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De Pascale, D. Fish Waste as Resource. Encyclopedia. Available online: https://encyclopedia.pub/entry/7507 (accessed on 24 April 2024).
De Pascale D. Fish Waste as Resource. Encyclopedia. Available at: https://encyclopedia.pub/entry/7507. Accessed April 24, 2024.
De Pascale, Donatella. "Fish Waste as Resource" Encyclopedia, https://encyclopedia.pub/entry/7507 (accessed April 24, 2024).
De Pascale, D. (2021, February 23). Fish Waste as Resource. In Encyclopedia. https://encyclopedia.pub/entry/7507
De Pascale, Donatella. "Fish Waste as Resource." Encyclopedia. Web. 23 February, 2021.
Fish Waste as Resource
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Following the growth of the global population and the subsequent rapid increase in urbanization and industrialization, the fisheries and aquaculture production has seen a massive increase driven mainly by the development of fishing technologies. Accordingly, a remarkable increase in the amount of fish waste has been produced around the world; it has been estimated that about two-thirds of the total amount of fish is discarded as waste, creating huge economic and environmental concerns.

Fish waste fish byproduct valorization marine sustainable sources

1. Introduction

Global use of natural resources has been increasing substantially in recent years, reaching 92.1 billion tons in 2017 and resulting in an increase of 254% from 27 billion in 1970, with the rapid build-up in the annual extraction since 2000 [1]. Because of this, the research is improving its efforts in building a circular bioeconomy, which aims to enhance the value of material flows and to achieve sustainable consumption and production. It represents an emerging concept that elicits great attention for the purpose of efficient and sustainable use of resources, energy and infrastructure to ensure the quality of life of humans. In this framework, biomass wastes play a major role in the implementation of circular bioeconomy, based on the reuse and recycling of materials to reduce waste production.

In the last years, fish products consumption has seen a huge increase following its recognition as a key component of a balanced diet and healthy lifestyle. Based on the Food and Agricultural Organization (FAO), United States, the total fisheries and aquaculture production has shown a considerable increase of more than eightfold between 1954 and 2014, driven by advances in fishing technologies and rapid developments in aquaculture; in 2014, the global fishery production was 93.4 million tons [2]. In the period 1961–2016, the growth in the global fish supply had a notable increase, with an average annual growth rate of 3.2%, higher than the growth rate of world's population (1.6%), even surpassing that of meat from land animals (2.8%). World fish consumption per capita increased from 9.0 kg in 1961 to 20.2 kg in 2015, and preliminary estimates indicate further growth for 2016 and 2017 to approximately 20.3 kg and 20.5 kg, respectively [3]. Consequently, also the amount of fish waste has undergone a dramatic increase across the world. Currently, the post-catch fish losses represent a huge economic and environmental concern occurring in most fish distribution chains, with large amounts of landed fish lost or discarded between landing and consumption [2]. It is important to underline that today the expansion of consumption is driven not only by the increase in production, but also by different factors, including the reduction of wastage. In fact, although the continuous increase in fish consumption in 2016 a small decrease in global capture fisheries production (90.9 million tons) was observed, compared to the previous two years [3]. In order to promote environmentally, economically, and socially sustainable EU fishing practices, the main recent objectives pursued by the EU Common Fisheries Policy (CFP) are the drastic reduction/prohibition of discards and the use of the captured biomass as best as possible [4].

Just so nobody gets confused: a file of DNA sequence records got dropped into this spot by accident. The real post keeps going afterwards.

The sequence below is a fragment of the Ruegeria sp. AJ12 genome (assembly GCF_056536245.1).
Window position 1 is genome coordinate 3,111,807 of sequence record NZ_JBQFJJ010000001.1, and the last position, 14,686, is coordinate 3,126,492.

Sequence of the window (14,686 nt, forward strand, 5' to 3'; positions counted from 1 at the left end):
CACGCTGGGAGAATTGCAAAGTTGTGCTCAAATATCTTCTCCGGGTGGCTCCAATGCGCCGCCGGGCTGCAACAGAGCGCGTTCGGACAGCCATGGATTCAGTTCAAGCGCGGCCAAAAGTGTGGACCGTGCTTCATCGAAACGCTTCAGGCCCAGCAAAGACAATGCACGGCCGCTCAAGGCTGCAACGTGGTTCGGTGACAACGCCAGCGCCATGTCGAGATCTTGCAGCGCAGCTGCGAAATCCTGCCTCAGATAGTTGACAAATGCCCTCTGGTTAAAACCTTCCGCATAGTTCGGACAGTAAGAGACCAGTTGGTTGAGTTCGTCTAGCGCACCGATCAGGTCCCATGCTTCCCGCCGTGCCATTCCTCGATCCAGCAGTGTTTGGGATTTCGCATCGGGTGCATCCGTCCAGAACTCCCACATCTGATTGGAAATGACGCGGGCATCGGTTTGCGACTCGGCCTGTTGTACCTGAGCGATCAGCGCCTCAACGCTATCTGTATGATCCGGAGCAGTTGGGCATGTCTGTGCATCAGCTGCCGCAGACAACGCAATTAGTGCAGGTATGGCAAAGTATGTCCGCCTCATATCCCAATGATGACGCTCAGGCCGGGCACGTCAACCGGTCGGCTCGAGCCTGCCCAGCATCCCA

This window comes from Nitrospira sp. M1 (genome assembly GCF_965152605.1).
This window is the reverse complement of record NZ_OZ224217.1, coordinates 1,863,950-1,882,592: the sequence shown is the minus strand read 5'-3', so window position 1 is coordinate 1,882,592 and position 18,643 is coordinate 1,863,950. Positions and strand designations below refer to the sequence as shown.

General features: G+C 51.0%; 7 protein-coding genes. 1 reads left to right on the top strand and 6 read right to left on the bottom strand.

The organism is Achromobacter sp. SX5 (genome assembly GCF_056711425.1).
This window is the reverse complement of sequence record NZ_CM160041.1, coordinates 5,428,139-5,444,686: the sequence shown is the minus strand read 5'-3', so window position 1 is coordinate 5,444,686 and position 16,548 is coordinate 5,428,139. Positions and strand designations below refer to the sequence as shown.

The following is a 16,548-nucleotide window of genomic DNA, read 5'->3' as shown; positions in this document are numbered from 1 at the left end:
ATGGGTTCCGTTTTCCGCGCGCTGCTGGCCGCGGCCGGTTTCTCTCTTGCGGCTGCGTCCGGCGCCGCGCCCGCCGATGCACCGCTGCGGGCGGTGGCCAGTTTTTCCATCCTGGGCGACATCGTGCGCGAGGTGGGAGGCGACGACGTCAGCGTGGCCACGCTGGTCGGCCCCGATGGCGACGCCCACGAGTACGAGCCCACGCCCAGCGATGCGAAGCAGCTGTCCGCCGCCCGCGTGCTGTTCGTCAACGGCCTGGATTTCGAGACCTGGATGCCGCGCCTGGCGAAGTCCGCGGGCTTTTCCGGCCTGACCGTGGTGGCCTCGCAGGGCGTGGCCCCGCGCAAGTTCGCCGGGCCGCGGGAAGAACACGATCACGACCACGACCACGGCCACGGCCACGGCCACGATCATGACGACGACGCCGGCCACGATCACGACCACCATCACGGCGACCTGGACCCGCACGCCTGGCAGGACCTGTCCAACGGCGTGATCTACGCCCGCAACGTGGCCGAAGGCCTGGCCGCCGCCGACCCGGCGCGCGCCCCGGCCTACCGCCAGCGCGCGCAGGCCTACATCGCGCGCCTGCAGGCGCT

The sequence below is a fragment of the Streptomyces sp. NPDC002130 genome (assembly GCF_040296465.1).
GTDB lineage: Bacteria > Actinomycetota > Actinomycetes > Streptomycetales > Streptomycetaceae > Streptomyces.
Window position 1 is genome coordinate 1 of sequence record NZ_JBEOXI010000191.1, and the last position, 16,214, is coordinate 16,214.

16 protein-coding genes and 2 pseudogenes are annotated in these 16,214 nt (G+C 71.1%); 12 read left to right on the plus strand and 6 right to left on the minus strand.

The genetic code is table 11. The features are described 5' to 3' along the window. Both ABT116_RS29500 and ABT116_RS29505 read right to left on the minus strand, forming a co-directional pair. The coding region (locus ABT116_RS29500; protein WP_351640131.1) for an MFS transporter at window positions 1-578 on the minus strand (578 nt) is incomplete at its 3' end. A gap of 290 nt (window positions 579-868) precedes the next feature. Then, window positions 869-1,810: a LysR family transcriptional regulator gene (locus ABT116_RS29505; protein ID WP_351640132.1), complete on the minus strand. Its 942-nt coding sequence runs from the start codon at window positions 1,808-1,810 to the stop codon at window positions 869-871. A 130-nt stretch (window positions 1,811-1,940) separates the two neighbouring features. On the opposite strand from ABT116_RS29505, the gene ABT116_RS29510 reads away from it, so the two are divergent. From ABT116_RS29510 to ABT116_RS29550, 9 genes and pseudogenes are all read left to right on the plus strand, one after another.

To date, fish waste is partly destined for the production of fishmeal, fertilizers, and fish oil with low profitability or utilized as raw material for direct feeding in aquaculture [5][6][7][8], and partly thrown away [9].